Twitter CEO Jack Dorsey (AFP)
Twitter CEO Jack Dorsey (AFP)

Twitter CEO Jack Dorsey won't appear before House panel on February 25

  • The company will send its head of public policy Colin Crowell instead of Jack Dorsey
  • On February 11, the committee had refused to meet junior officials from Twitter's India office, sources said

New Delhi: Twitter CEO Jack Dorsey will not appear before the Parliamentary Panel on IT on February 25. Instead the company will send its head of public policy Colin Crowell.

The Parliamentary Panel on Information Technology had summoned Twitter head Jack Dorsey to appear before it on February 25, and had refused to meet "junior officials" of the microblogging site during its meeting on February 11.

The meeting had been called against the backdrop of growing concerns about safeguarding citizens' data privacy and the possibility of social media platforms being used to interfere in the upcoming elections.

"We thank the Parliamentary Committee for its invitation to hear Twitter's views on 'Safeguarding citizen rights on social/online news media platforms'. These are issues for all Internet services globally. "Colin Crowell, global vice-president of public policy for Twitter, will meet with the Committee on Monday," a Twitter spokesperson said in an e-mailed statement on Friday.

Ahead of the Lok Sabha elections, the government has been warning social media platforms of strong action if any attempt was made to influence the country's electoral process through undesirable means.

Sources said on February 11, the committee had refused to meet junior officials from Twitter's India office, who were present at the meeting venue.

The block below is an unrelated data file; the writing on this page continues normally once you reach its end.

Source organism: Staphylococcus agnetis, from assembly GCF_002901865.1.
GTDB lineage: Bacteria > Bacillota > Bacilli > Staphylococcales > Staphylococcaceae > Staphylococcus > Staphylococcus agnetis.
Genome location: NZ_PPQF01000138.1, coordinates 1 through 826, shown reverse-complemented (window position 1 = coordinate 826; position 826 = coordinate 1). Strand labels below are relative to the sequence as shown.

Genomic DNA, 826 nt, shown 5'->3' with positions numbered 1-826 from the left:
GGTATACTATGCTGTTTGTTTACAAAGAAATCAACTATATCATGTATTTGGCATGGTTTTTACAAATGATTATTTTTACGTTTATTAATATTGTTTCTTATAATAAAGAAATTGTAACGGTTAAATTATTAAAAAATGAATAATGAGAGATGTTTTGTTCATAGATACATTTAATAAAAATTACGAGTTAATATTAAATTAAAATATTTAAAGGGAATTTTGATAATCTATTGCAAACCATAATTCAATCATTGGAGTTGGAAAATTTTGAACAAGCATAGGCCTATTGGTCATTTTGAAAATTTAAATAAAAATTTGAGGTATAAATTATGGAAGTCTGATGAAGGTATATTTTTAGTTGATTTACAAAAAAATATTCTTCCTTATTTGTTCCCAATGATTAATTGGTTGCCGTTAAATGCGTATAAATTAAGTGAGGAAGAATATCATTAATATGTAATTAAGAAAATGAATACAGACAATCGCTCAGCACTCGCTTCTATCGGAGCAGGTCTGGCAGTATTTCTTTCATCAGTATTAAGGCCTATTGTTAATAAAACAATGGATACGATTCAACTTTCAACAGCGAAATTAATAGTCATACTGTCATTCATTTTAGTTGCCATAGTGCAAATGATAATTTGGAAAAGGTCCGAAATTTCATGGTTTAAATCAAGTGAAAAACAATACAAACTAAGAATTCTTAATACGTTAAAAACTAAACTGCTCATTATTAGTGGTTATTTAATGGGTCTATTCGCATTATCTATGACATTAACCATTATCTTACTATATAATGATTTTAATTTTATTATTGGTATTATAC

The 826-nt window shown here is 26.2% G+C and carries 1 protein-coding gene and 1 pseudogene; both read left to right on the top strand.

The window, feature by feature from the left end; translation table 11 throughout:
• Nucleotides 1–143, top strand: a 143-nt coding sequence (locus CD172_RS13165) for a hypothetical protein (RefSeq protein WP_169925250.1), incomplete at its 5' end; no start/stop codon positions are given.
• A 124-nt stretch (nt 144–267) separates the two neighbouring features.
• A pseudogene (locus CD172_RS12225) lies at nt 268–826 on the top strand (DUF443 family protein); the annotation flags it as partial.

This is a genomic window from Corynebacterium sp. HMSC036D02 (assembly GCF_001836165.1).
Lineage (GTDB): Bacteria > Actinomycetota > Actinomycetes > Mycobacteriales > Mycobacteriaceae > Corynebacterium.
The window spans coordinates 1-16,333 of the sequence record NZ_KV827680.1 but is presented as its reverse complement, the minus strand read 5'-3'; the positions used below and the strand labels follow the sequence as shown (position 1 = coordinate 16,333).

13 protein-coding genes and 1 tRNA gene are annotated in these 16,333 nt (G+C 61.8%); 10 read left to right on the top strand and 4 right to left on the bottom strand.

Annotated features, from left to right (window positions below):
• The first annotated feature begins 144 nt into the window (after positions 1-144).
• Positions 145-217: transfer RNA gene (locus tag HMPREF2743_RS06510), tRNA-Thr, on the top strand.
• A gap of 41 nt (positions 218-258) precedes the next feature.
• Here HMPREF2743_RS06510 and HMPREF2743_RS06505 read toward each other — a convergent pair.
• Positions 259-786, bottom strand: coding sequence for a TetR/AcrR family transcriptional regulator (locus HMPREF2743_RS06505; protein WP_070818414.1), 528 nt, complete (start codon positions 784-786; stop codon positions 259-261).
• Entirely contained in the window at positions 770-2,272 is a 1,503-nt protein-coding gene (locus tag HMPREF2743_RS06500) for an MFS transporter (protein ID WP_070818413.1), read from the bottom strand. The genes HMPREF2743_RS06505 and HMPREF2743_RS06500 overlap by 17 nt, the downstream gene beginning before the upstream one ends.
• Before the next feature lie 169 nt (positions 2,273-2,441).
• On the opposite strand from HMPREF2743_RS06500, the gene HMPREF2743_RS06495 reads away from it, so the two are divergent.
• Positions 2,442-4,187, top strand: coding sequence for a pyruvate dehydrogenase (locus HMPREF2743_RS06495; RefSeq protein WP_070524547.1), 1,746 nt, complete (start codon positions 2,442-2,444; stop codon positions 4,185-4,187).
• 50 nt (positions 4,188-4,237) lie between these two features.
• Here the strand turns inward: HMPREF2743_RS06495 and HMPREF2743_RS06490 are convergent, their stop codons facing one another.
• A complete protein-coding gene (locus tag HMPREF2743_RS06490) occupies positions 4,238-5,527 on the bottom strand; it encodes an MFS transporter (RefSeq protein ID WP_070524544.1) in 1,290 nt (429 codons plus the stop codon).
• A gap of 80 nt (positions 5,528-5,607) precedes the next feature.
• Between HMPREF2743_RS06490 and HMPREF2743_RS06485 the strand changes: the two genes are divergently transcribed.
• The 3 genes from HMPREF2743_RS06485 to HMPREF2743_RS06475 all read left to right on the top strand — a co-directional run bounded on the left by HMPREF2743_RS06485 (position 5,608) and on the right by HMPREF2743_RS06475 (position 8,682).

The panel passed an unanimous resolution that the microblogging site's CEO should make himself available to show the company's seriousness in safeguarding rights of Indian citizens online, they added.

According to the resolution, the panel would hear only the Twitter CEO or senior member of its global team "who had decision-making authority regarding Twitter's operations in India," one of the sources had said.

Facing heat over allegations of political bias in the country, Twitter had maintained that it was committed to remaining unbiased, and its product and policies were never based on political ideology.

The government has been taking a strong view of misuse of social media platforms and is also proposing to amend IT rules to curb fake news and increase accountability of such apps.

Over the last few weeks, Facebook, Twitter and Google have promised to infuse more transparency into political advertisements on their platform, and announced a slew of measures as part of their election integrity efforts.

On Thursday, Twitter said it had formed an internal, cross-functional group to lead "electoral integrity work" in India, which will proactively support partner escalations, and identify potential threats from malicious actors.

The US-based company had also stated that its teams were working closely with political parties across the spectrum to train them on using Twitter to best engage with their constituents.

This story has been published from a wire agency feed without modifications to the text. Only the headline has been changed

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